“One of the most exciting aspects of P4Y is the role that graduate students play in producing ideas for innovative programming and in putting these ideas into play,” Detlefsen says. “The ideas that Afton and Jacqueline have developed through their engagement with the Philosopher-in-Residence program are perfect examples of this.”

Dustin Webster, a postdoctoral fellow serving as co-director of P4Y, says, “The mission and philosophy of the program is really to bring opportunities to engage in philosophy and philosophical thinking to students who don’t really have a chance to do that.” He adds that, while philosophy is common enrichment in private schools, he believes it’s an opportunity all students should get. 

Penn P4Y originally began working with Palumbo as part of an Academically Based Community Service (ABCS) course, through Penn’s Netter Center for Community Partnerships, focused on an event called the National High School Ethics Bowl. Detlefsen and Webster brought a regional Ethics Bowl competition to Philadelphia. The event differs from debate in that students are not assigned opposing views. 

Until last year, P4Y largely provided stand-alone programming, such as running an after-school club. But these activities are not always integrated into the school, Webster says, and, while there are options for curriculum development for educators, “teachers are already so overworked and overburdened it’s hard to want to add things to their plate.”

That’s what made PLATO’s Philosopher-in-Residence program so appealing. PLATO originally launched the program in a Seattle elementary school in 2013, and it has expanded since. Thanks to a grant from the Whiting Foundation, PLATO funded the pilot expansion in January 2023 into three high schools across the country, including Palumbo. The others are in Seattle and Boston.

PLATO Executive Director Jana Mohr Lone says she reached out to Penn because she knew the school’s past work with philosophy for young people, and Webster is on PLATO’s Academic Advisory Board.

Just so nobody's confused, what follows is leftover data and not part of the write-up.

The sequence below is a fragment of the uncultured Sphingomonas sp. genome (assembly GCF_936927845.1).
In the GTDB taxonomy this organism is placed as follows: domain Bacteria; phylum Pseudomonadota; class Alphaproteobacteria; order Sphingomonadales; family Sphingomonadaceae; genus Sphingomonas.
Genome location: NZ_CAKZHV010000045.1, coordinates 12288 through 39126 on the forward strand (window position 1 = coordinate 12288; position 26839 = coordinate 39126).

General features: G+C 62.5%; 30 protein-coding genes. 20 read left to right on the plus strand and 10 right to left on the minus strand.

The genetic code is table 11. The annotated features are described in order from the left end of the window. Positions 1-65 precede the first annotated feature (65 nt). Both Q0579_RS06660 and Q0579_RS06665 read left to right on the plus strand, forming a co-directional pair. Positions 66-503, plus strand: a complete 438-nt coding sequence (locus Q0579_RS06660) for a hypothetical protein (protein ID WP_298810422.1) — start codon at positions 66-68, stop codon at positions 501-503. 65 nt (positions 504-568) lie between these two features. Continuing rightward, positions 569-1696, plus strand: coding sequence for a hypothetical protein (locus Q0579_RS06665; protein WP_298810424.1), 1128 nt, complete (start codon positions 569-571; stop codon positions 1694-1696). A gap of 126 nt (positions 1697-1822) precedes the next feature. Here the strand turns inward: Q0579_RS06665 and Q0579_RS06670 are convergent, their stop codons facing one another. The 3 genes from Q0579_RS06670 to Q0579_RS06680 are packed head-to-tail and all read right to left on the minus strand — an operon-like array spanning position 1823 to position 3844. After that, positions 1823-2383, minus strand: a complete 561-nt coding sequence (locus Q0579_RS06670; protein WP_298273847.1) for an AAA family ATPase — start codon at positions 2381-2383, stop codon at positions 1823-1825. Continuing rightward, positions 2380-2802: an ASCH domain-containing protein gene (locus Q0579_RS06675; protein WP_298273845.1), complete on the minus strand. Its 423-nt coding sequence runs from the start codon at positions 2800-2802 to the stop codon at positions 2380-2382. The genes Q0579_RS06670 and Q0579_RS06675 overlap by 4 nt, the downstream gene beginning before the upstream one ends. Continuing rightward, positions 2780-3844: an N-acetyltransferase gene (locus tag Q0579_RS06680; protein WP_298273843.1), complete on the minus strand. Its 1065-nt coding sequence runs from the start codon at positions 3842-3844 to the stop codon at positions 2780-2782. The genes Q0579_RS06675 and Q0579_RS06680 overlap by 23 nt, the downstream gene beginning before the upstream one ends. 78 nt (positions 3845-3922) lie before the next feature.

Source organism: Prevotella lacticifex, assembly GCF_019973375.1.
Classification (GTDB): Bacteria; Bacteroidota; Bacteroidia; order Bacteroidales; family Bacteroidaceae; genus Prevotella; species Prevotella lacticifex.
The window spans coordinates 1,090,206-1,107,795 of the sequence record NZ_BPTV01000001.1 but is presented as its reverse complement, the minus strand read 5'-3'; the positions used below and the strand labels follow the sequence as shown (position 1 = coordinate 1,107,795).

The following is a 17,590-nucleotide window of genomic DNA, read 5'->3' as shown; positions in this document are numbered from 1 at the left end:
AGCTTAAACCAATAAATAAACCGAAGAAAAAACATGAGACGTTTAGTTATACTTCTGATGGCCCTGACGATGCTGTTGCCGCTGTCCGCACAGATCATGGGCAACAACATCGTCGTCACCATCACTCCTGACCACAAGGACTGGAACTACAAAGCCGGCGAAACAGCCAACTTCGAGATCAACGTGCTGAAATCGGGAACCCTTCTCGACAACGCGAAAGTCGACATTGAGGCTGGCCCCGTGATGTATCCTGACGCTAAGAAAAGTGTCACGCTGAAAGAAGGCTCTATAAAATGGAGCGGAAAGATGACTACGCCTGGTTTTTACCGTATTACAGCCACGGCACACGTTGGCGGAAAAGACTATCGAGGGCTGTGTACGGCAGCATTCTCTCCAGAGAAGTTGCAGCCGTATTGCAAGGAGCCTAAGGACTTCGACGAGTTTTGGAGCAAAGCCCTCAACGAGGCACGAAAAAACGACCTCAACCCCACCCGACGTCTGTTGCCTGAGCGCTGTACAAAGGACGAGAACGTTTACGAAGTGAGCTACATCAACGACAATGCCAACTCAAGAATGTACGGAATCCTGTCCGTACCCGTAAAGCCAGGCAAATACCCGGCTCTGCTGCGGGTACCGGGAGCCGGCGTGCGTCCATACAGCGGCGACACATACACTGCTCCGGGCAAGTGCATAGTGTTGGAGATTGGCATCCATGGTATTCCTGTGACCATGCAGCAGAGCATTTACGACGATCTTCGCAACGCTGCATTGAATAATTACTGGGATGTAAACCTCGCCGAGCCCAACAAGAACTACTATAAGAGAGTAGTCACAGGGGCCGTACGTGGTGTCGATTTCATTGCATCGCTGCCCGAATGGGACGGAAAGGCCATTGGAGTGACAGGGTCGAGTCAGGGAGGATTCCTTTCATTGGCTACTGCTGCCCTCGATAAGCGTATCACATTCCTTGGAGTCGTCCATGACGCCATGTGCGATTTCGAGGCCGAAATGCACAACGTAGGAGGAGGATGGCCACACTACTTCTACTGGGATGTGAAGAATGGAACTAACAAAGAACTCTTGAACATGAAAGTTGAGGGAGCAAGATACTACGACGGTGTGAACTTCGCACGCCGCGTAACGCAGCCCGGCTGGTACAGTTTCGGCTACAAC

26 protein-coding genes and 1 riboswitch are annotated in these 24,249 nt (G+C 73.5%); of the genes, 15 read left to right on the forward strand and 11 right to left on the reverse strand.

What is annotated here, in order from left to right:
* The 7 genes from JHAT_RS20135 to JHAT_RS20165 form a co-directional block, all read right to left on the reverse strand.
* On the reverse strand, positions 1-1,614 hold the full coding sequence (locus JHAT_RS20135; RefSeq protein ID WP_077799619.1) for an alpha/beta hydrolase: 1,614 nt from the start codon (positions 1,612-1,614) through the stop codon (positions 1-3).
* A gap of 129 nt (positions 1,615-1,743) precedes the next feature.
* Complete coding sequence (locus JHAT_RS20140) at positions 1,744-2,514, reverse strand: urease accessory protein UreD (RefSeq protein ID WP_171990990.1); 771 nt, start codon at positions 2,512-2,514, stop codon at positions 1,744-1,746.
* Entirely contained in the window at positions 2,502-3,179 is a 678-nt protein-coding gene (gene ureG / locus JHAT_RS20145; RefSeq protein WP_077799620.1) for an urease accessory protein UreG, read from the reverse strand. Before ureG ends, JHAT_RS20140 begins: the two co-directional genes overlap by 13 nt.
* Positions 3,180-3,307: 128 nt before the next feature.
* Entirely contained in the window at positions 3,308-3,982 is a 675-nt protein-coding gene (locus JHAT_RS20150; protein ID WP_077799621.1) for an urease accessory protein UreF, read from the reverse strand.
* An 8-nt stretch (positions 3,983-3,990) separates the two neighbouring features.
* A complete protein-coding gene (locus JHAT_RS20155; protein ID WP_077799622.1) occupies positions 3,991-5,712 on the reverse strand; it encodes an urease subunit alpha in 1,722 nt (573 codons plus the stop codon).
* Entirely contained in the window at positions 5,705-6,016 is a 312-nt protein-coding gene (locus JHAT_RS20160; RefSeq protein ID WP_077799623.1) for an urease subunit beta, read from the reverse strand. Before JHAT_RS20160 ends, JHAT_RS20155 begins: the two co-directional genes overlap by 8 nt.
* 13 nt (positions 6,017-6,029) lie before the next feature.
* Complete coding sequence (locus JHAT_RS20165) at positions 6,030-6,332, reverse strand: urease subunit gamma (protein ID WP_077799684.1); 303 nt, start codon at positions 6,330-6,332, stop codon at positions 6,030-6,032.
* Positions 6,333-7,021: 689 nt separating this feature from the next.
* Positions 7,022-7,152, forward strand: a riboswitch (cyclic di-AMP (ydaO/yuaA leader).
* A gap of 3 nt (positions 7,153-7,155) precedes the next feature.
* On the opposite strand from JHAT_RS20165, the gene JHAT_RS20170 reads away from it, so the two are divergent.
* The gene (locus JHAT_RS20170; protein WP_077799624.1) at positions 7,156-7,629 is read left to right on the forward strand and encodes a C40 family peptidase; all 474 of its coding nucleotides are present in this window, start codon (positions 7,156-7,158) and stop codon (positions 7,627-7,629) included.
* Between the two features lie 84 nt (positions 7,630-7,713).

“What makes the Philosopher-in-Residence program unique is that it allows for the kind of relationship building between the philosophers and both the teachers and the administrators but also the students; that is not possible with different people coming into classrooms,” Lone says.  She adds that having a philosopher in every grade and many subject areas means that if a question arises in a math class, for example, the teacher can ask the philosopher to come in for a session rather than thinking, “Well, I don’t really know what to do with that.”

Lone says students get the false impression that asking a question indicates ignorance and that there’s something they should know that they don’t, whereas learning philosophy gives them more confidence in asking questions. 

“Wondering about the world is a really important part of being a human being, and young people wonder about all kinds of things,” Lone says. “At some point I think many of them get the message that that’s not really a valuable way to spend your time. Engaging in philosophy reminds them that you can wonder about these questions your entire life.”

Extracurricular thinking

Wallis and Greco run an after-school Philosophy Club, an informal gathering where students can show up as little or often as they like to discuss a range of topics. The focus of the fall semester was bioethics at the request of the students, Wallis says.

One Thursday, after the two concluded their four push-ins talking about how to read philosophical texts and the school day concluded, they and a few high school juniors convened to talk about Jean-Jacques Rosseau. The philosophers in residence come with contemporary topics, too, but this fit well with speaking about Hobbes earlier in the day. The high school students who attended indicated the club provides an outlet they might not always get elsewhere.

“I really like to talk to people who think about things,” said Marty Signes, who would like to major in philosophy. She recalled trying to talk to someone about the trolley problem and getting the reaction, “That’s so dumb because it’s never going to happen to me.” But Signes wants to talk about much more than only things that affect her.

“People are not really open-minded when it comes to talking about philosophy,” said Oreoluwa Oyefeso, who encourages people, “As you’re living on this planet, think about stuff that might not happen to you.”

Adina Cooper added that people need to be able to change their mind about things and commented, “I like saying, ‘How do you know that?’”

Statements laid out on table for Philosophy Club activity.
For an activity during Philosophy Club, Jacqueline Wallis had Academy at Palumbo students discuss how certain they are about different statements.